Home Economy Trade Deficit Falls as Exports Hit 2-year High, Imports Slip

Trade Deficit Falls as Exports Hit 2-year High, Imports Slip

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                Trade Deficit Falls as Exports Hit 2-year High, Imports Slip

The U.S. trade deficit fell more than expected in February as exports increased to a two-year high and slowing domestic demand weighed on imports.

The narrowing in the trade gap comes as the Trump administration is pushing ahead with its agenda for fair trade and bringing back manufacturing jobs to the United States as it seeks to boost economic growth.

The Commerce Department said on Tuesday the trade deficit declined 9.6 percent to $43.6 billion. January's trade shortfall was revised slightly down to $48.2 billion from $48.5 billion. The politically sensitive U.S.-China trade deficit dropped 26.6 percent to $23.0 billion in February.

The decline in the U.S.-China trade deficit comes ahead of Chinese President Xi Jinping's visit later this week. President Donald Trump has declared China the "grand champions" of currency manipulation.

"The U.S has its work cut out for it if it is going to try to alter the pattern of trade that has developed between China and U.S. companies over the last 10 to 20 years," said Chris Rupkey, chief economist at MUFG Union Bank in New York.

"American workers might want something done on this, but U.S. companies certainly do not want to see a shift in the globalization trend."

Economists polled by Reuters had forecast the trade gap falling to $44.8 billion in February.

When adjusted for inflation, the deficit decreased to $59.7 billion, with exports of goods the highest on record as an earlier drag from a strong dollar fades. The real trade deficit was $65.1 billion in January.

The dollar was trading marginally higher against a basket of currencies, while prices for U.S. Treasuries were lower. U.S. stocks were little changed.

Despite the decline in the real trade deficit, trade will probably be either neutral or impose a small drag on gross domestic product in the first quarter after subtracting 1.82 percentage points from fourth-quarter growth.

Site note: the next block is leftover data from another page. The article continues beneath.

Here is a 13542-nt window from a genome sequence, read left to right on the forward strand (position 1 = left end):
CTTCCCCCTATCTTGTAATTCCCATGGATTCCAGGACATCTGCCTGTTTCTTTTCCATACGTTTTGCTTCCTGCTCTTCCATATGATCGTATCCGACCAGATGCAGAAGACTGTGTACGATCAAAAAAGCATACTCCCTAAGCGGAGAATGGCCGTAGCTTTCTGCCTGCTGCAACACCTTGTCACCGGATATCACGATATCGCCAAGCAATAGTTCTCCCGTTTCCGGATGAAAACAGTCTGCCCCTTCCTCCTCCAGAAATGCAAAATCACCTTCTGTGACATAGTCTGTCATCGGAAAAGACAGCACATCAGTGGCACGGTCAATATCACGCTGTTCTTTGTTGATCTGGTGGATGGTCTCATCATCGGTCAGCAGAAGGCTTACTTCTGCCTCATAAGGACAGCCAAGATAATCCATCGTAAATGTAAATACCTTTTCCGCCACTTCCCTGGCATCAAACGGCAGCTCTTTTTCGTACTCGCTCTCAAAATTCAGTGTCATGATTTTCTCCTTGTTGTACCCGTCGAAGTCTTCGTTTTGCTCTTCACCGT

In addition to trade, weak consumer spending also likely constrained the economy in the first three months of the year. The Atlanta Federal Reserve is forecasting GDP rising at a 1.2 percent rate in the first quarter, a deceleration from the 2.1 percent pace logged in the October-December period.

The government is eyeing trade as a vehicle to lift annual economic growth to 4 percent and boost the manufacturing sector. Trump last Friday ordered a study into the causes of U.S. trade deficits and a clamp-down on import duty evasion.

Trump also wants to renegotiate the North American Free Trade Agreement (NAFTA), which was signed in 1994 by the United States, Canada and Mexico.

"The U.S. is an economy that is at full employment and facing challenges of low productivity growth and slowing labor force growth, which implies that growing U.S. demand will increasingly spill over into the global economy and result in a wider trade deficit over time," said John Ryding, chief economist at RDQ Economics in New York.

RISING EXPORTS

In February, exports of goods and services increased 0.2 percent to $192.9 billion, the highest level since December 2014. Exports were lifted by gains in the shipments of automobiles and parts, which were the highest since July 2014.

Exports of industrial supplies and materials were the highest since December 2015. There was an 8.0 percent jump in exports to the European Union, with goods shipped to Germany surging 8.6 percent. Exports to the United Kingdom soared 17.3 percent and Japan also bought more goods from the United States.

However, exports to China fell 2.7 percent and Mexico saw a 7.1 percent drop in goods shipped from the United States.

Imports of goods and services fell 1.8 percent to $236.4 billion amid declines in imports of cell phones and motor vehicles. Imports had risen in recent months, in part on higher oil prices. There was a drop in crude oil imports in February.

Some of the decline in imports in February likely reflects slower consumer spending. Data on Friday showed real consumer spending decreased for a second straight month in February, the first back-to-back monthly decline since April 2009.

Still, food imports hit a record high in February and imports of capital goods were the highest in nearly two years. Imports of goods from China tumbled a record $8.6 billion to $32.8 billion in February, a 20.8 percent drop from January.

The nation also saw a decline in goods shipped from the European Union, Canada and Japan.

The trade deficit with Germany was the smallest since January 2013. The trade gap with Mexico jumped 46 percent to $5.8 billion.

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